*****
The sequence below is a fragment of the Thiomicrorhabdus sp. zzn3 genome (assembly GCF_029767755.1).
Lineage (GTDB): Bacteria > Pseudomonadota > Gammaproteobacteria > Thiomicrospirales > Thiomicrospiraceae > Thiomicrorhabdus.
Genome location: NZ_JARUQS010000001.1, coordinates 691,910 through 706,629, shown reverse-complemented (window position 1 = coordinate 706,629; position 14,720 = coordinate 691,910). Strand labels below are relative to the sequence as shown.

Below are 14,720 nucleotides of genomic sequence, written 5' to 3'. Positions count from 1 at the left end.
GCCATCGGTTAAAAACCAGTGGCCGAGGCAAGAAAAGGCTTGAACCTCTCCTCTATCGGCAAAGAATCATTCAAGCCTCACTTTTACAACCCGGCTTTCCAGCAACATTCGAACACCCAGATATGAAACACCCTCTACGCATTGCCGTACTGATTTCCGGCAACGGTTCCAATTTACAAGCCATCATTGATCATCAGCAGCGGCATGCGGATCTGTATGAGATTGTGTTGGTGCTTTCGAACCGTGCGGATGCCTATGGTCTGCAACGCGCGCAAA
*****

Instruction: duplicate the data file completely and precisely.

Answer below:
The sequence below is a fragment of the Thiomicrorhabdus sp. zzn3 genome (assembly GCF_029767755.1).
Lineage (GTDB): Bacteria > Pseudomonadota > Gammaproteobacteria > Thiomicrospirales > Thiomicrospiraceae > Thiomicrorhabdus.
Genome location: NZ_JARUQS010000001.1, coordinates 691,910 through 706,629, shown reverse-complemented (window position 1 = coordinate 706,629; position 14,720 = coordinate 691,910). Strand labels below are relative to the sequence as shown.

Below are 14,720 nucleotides of genomic sequence, written 5' to 3'. Positions count from 1 at the left end.
GCCATCGGTTAAAAACCAGTGGCCGAGGCAAGAAAAGGCTTGAACCTCTCCTCTATCGGCAAAGAATCATTCAAGCCTCACTTTTACAACCCGGCTTTCCAGCAACATTCGAACACCCAGATATGAAACACCCTCTACGCATTGCCGTACTGATTTCCGGCAACGGTTCCAATTTACAAGCCATCATTGATCATCAGCAGCGGCATGCGGATCTGTATGAGATTGTGTTGGTGCTTTCGAACCGTGCGGATGCCTATGGTCTGCAACGCGCGCAAA